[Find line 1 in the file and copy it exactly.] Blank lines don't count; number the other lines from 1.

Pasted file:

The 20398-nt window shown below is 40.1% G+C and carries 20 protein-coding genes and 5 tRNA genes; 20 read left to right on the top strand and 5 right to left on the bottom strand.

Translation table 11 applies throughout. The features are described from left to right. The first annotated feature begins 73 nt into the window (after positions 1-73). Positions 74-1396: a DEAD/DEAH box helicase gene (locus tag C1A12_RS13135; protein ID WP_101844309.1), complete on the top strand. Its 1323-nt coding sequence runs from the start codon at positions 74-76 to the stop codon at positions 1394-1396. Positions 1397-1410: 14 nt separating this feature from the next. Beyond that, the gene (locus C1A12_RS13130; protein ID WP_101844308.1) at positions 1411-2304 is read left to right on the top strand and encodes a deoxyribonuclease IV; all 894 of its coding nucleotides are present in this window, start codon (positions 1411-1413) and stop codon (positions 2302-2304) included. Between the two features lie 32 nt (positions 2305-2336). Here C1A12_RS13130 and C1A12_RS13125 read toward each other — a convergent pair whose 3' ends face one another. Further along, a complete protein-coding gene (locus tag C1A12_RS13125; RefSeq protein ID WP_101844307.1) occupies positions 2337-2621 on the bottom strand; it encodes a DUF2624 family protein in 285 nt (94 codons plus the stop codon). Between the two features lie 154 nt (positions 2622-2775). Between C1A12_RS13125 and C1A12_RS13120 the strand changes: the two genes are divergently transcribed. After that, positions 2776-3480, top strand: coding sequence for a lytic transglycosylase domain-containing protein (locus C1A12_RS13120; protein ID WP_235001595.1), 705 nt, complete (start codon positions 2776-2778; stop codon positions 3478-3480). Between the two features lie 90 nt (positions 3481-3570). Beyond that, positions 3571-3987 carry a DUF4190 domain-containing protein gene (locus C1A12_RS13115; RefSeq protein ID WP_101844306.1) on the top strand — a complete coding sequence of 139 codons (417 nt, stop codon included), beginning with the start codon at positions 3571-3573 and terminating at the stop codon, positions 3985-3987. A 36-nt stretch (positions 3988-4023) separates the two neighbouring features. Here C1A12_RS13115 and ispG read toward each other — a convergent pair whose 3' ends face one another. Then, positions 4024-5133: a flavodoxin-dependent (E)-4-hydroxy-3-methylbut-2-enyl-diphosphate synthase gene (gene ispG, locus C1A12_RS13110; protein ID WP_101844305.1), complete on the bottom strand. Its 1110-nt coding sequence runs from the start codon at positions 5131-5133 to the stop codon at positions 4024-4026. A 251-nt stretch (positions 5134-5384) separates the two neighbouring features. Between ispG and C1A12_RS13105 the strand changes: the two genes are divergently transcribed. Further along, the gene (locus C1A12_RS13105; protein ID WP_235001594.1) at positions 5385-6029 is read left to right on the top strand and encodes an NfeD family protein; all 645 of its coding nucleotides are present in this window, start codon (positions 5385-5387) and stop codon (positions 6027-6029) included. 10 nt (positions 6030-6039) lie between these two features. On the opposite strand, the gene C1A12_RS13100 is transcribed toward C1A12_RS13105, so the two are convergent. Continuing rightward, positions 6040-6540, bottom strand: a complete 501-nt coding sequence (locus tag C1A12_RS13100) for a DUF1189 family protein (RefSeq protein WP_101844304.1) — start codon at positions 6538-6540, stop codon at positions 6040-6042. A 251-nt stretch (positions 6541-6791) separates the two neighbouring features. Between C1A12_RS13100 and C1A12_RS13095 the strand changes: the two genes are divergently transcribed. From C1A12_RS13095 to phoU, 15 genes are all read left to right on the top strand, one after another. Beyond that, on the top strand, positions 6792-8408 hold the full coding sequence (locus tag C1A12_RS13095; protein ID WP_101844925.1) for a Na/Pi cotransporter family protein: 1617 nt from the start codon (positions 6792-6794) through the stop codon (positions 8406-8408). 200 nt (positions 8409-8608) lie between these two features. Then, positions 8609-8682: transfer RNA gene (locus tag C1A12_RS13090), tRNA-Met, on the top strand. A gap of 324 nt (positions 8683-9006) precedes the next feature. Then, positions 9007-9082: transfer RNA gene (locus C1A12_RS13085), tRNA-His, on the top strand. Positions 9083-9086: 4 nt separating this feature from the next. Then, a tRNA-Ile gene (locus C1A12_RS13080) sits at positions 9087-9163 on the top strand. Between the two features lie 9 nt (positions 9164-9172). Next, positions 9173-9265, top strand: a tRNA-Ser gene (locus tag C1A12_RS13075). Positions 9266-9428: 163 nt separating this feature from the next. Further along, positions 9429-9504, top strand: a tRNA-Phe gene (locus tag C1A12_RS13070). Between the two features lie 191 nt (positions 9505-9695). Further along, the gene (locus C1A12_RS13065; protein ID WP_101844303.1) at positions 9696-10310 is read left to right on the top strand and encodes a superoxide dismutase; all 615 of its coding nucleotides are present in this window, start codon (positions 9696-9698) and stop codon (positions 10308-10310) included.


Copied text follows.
The 20398-nt window shown below is 40.1% G+C and carries 20 protein-coding genes and 5 tRNA genes; 20 read left to right on the top strand and 5 right to left on the bottom strand.